According to ACT Research Co. (ACT), current economic and transportation sector trends continue to point to strengthening in trucking in the second half of 2010. And that will in turn create stronger demand for commercial vehicles late in the year and into 2011.
ACT still projects heavy-duty (Class 8) vehicle production should grow 18% year-over-year in the first half of 2010, largely due to stronger orders late in 2009 in advance of the latest EPA engine emissions mandate. But with fundamentals expected to improve in the truckload market by mid-year, demand is expected to increase into the end of 2010.
Production of medium-duty vehicle (Class 5-7), which is largely tied to the health of the housing market, should see a more gradual yet steady increase through 2010 and 2011.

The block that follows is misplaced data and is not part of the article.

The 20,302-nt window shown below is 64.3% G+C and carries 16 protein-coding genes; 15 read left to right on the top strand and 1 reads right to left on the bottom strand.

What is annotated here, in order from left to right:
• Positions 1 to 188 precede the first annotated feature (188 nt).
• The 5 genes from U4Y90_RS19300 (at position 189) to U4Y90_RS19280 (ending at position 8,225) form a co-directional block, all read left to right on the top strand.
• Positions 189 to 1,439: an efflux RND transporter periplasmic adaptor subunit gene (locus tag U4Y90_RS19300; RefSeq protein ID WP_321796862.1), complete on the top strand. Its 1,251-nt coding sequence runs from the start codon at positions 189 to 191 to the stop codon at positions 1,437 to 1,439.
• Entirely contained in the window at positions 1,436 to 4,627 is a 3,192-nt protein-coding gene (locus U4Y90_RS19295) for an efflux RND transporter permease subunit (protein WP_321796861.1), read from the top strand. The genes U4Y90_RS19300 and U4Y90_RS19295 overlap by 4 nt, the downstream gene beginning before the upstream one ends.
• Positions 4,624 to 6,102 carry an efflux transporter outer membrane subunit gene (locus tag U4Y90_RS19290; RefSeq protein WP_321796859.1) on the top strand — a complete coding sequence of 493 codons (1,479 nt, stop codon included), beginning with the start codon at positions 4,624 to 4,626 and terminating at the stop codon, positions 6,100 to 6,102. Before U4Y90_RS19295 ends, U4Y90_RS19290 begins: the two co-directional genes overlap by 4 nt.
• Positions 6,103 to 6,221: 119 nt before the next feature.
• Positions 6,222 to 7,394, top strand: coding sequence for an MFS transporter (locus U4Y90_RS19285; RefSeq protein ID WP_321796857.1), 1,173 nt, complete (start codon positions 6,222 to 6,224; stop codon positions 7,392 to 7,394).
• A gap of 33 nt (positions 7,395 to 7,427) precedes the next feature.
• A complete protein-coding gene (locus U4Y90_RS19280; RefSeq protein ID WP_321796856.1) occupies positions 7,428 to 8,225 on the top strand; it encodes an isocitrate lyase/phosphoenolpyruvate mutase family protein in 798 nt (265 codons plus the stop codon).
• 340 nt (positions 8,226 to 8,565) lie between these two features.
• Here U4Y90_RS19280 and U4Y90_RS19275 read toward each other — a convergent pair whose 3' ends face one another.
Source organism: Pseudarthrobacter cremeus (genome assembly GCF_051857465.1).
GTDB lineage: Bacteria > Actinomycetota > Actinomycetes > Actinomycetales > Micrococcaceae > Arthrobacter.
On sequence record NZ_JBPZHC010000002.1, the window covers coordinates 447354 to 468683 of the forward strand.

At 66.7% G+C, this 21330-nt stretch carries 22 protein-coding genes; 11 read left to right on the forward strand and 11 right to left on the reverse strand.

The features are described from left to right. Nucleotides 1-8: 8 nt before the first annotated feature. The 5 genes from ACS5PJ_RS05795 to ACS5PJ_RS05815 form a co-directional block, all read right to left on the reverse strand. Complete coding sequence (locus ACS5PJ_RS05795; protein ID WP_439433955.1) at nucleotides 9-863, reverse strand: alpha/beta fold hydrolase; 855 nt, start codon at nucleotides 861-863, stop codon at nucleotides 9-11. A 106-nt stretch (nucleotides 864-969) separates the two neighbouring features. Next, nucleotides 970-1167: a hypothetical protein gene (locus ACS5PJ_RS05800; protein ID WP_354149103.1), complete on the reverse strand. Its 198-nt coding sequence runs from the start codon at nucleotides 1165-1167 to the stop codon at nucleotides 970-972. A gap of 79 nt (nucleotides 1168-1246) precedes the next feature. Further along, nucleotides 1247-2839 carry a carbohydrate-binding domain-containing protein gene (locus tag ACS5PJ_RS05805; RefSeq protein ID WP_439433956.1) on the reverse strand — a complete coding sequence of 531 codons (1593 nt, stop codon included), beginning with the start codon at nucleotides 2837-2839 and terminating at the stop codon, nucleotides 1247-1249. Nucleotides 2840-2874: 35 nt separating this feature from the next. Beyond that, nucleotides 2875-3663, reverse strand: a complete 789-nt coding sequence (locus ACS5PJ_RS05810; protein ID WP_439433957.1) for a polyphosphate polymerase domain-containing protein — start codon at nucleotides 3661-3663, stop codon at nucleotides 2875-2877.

“As we have been saying for months, a series of events is required to put commercial vehicle production on more solid footing, and those events continue to play out as expected,” said Kenny Vieth, partner and senior analyst with ACT.
“With a modestly improving economy and used truck values moving higher, finance firms appear less interested in using forbearance to keep vulnerable carriers alive,” he explained. “When you combine increased carrier bankruptcies with record large fleet capacity reduction efforts, the truckload sector is forecast to see freight volumes outstripping tractor supply by mid-year, which will set the stage for dramatic improvements for both trucking and commercial vehicle demand.”